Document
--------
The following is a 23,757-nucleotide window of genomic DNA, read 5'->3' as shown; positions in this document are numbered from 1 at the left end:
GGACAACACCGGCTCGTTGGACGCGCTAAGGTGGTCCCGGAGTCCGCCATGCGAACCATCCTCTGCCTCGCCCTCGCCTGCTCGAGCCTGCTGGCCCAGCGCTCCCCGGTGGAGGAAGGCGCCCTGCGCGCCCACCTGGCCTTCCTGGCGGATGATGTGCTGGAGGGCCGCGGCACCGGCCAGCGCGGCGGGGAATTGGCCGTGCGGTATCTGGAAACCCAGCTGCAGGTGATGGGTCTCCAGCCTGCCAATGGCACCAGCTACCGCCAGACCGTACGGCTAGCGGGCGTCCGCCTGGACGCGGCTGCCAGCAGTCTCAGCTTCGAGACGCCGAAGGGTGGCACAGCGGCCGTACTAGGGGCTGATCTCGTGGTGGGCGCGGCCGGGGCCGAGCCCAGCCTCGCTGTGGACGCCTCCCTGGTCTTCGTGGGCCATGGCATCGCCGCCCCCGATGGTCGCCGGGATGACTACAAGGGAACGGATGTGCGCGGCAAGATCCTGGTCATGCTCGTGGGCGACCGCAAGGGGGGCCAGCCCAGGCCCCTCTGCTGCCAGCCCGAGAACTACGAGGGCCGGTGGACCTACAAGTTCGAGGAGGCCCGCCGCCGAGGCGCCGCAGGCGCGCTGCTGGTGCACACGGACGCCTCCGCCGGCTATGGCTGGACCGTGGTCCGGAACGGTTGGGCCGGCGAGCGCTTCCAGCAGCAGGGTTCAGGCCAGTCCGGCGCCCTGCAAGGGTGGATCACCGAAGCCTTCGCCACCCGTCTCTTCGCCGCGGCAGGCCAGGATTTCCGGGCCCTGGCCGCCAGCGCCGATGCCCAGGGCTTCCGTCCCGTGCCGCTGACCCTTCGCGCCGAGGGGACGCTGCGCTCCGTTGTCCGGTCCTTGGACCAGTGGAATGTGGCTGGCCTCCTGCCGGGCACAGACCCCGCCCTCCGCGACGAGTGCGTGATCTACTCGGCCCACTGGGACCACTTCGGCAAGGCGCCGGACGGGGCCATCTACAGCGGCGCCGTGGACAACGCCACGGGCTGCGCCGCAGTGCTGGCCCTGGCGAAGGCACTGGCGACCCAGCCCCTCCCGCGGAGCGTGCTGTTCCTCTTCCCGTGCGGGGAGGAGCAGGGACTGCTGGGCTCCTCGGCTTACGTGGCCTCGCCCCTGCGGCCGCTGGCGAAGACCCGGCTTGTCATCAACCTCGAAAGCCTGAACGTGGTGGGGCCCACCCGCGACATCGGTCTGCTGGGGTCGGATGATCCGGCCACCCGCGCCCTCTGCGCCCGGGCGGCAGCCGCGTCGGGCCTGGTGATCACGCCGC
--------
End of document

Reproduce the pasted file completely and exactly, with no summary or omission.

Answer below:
The following is a 23,757-nucleotide window of genomic DNA, read 5'->3' as shown; positions in this document are numbered from 1 at the left end:
GGACAACACCGGCTCGTTGGACGCGCTAAGGTGGTCCCGGAGTCCGCCATGCGAACCATCCTCTGCCTCGCCCTCGCCTGCTCGAGCCTGCTGGCCCAGCGCTCCCCGGTGGAGGAAGGCGCCCTGCGCGCCCACCTGGCCTTCCTGGCGGATGATGTGCTGGAGGGCCGCGGCACCGGCCAGCGCGGCGGGGAATTGGCCGTGCGGTATCTGGAAACCCAGCTGCAGGTGATGGGTCTCCAGCCTGCCAATGGCACCAGCTACCGCCAGACCGTACGGCTAGCGGGCGTCCGCCTGGACGCGGCTGCCAGCAGTCTCAGCTTCGAGACGCCGAAGGGTGGCACAGCGGCCGTACTAGGGGCTGATCTCGTGGTGGGCGCGGCCGGGGCCGAGCCCAGCCTCGCTGTGGACGCCTCCCTGGTCTTCGTGGGCCATGGCATCGCCGCCCCCGATGGTCGCCGGGATGACTACAAGGGAACGGATGTGCGCGGCAAGATCCTGGTCATGCTCGTGGGCGACCGCAAGGGGGGCCAGCCCAGGCCCCTCTGCTGCCAGCCCGAGAACTACGAGGGCCGGTGGACCTACAAGTTCGAGGAGGCCCGCCGCCGAGGCGCCGCAGGCGCGCTGCTGGTGCACACGGACGCCTCCGCCGGCTATGGCTGGACCGTGGTCCGGAACGGTTGGGCCGGCGAGCGCTTCCAGCAGCAGGGTTCAGGCCAGTCCGGCGCCCTGCAAGGGTGGATCACCGAAGCCTTCGCCACCCGTCTCTTCGCCGCGGCAGGCCAGGATTTCCGGGCCCTGGCCGCCAGCGCCGATGCCCAGGGCTTCCGTCCCGTGCCGCTGACCCTTCGCGCCGAGGGGACGCTGCGCTCCGTTGTCCGGTCCTTGGACCAGTGGAATGTGGCTGGCCTCCTGCCGGGCACAGACCCCGCCCTCCGCGACGAGTGCGTGATCTACTCGGCCCACTGGGACCACTTCGGCAAGGCGCCGGACGGGGCCATCTACAGCGGCGCCGTGGACAACGCCACGGGCTGCGCCGCAGTGCTGGCCCTGGCGAAGGCACTGGCGACCCAGCCCCTCCCGCGGAGCGTGCTGTTCCTCTTCCCGTGCGGGGAGGAGCAGGGACTGCTGGGCTCCTCGGCTTACGTGGCCTCGCCCCTGCGGCCGCTGGCGAAGACCCGGCTTGTCATCAACCTCGAAAGCCTGAACGTGGTGGGGCCCACCCGCGACATCGGTCTGCTGGGGTCGGATGATCCGGCCACCCGCGCCCTCTGCGCCCGGGCGGCAGCCGCGTCGGGCCTGGTGATCACGCCGC